|Year : 1997 | Volume
| Issue : 3 | Page : 157-161
Hand dermatitis in beauticians in India
Department of Dermatology and STD, University College of Medical Sciences and GTB Hospital, Shahdara, Delhi, India
Department of Dermatology and STD, University College of Medical Sciences and GTB Hospital, Shahdara, Delhi
Source of Support: None, Conflict of Interest: None
One hundred and sixty-one beauticians and hairdressers (146 women and 15 men) were examined for the presence of hand dermatitis and those with hand eczema were patch tested with a battery of antigens standardised for beauticians. Forty-two (26.1%) subjects were found to have hand dermatitis and of these, in 31 (69.3%) the patch tests were positive; the following antigens elicited a positive response; paraphenylene diamine (35.5%), rubber antigens (22.6%), nickel (22.6%), shampoos (12.9%), ammonium thioglycollate (9.7%), ammonium persulphate (3.2%), henna mixture (3.2%) and detergents (6.5%). In addition, irritant reaction was seen in 7; in 5 patients it was to shampoos and in 2 to ammonium persulphate. Of the 8 patients who, on questioning, had a history of atopy, 7 (87.5%) had hand eczema, while 1 (12.5%) did not, and this difference was statistically significant (p < 0.001), suggesting that beauticians with a history of atopy were more likely to develop hand eczema.
Keywords: Occupational dermatosis, Allergic dermatitis, Irritant dermatitis
|How to cite this article:|
Khanna N. Hand dermatitis in beauticians in India. Indian J Dermatol Venereol Leprol 1997;63:157-61
Beauty culture is not an organised profession in India. Most beauticians work in small salons, usually operating from their homes. Only a very few work in larger salons or in beauty parlours placed in hotels. Similarly, a majority of beauticians never receive any formal training or certification. A few beauticians, however, after training in recognised government or private organisations do receive certification.
Beauticians are involved with a number of chores during their job and are exposed to several chemicals; dermatitis is, therefore, fairly common. It is primarily the hair care tasks that account for the high rate of occupational hand dermatitis in beauticians.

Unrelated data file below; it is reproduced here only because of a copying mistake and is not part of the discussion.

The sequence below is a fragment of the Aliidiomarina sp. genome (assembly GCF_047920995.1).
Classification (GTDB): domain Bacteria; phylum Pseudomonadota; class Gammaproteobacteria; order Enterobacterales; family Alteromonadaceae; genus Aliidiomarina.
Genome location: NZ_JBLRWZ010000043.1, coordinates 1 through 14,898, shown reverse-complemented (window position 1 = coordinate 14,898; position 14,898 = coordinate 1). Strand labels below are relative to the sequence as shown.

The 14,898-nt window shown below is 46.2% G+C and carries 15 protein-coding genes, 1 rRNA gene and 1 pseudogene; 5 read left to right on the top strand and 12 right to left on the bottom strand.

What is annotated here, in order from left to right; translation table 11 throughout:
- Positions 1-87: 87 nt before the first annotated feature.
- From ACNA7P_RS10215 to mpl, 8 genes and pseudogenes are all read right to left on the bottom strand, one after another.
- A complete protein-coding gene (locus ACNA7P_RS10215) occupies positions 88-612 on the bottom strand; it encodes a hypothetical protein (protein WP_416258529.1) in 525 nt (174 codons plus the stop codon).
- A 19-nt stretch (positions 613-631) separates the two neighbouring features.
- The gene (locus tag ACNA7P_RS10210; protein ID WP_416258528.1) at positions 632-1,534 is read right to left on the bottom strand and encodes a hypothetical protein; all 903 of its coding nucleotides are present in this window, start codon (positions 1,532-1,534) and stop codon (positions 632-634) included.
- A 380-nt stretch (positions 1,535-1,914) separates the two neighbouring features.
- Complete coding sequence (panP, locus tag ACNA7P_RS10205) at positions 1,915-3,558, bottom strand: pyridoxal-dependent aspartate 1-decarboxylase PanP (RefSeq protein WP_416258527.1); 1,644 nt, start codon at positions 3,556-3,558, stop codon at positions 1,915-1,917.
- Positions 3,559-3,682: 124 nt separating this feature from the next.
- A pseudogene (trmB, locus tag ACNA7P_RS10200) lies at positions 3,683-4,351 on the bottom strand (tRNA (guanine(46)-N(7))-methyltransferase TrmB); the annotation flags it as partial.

There is a dearth of data available on occupational hand dermatitis in beauticians in India. This study was undertaken to find the prevalence and cause of this problem.
| Subjects and Methods|| |
One hundred and sixty-one beauticians and hairdressers, were taken up for the study. There were 146 women and 15 men. Twelve women and all the men were exclusively involved with the hair care tasks. Forty-two subjects were employed in large salons in either prestigious hotels or in commercial areas, while 119 were working in small salons operating from homes. All the males were employed in large salons. Seventy-five (46.6%) of the subjects were apprentices, being in the profession for less than one year.
The subjects were questioned regarding the chores they performed and the chemicals which they handled. Hand dermatitis was looked for and the co-existence of dermatitis in other parts of the body was recorded. They were specifically questioned on the presence of atopy.
The subjects who had hand dermatitis were patch tested with a battery of antigens standardised for beauticians [Table - 1]. The patch tests were done using antigen impregnated discs for aqueous or antigen containing saucers (for antigens in petrolatum). For rubber, in addition to standard antigens mentioned, a silver of glove was used directly. Solon shampoos were tested in an open test. The patches were read at 48 hours and in doubtful cases at 72 hours. If no cause could be ascertained by this, subjects were further tested with other suspected allergens.
| Results|| |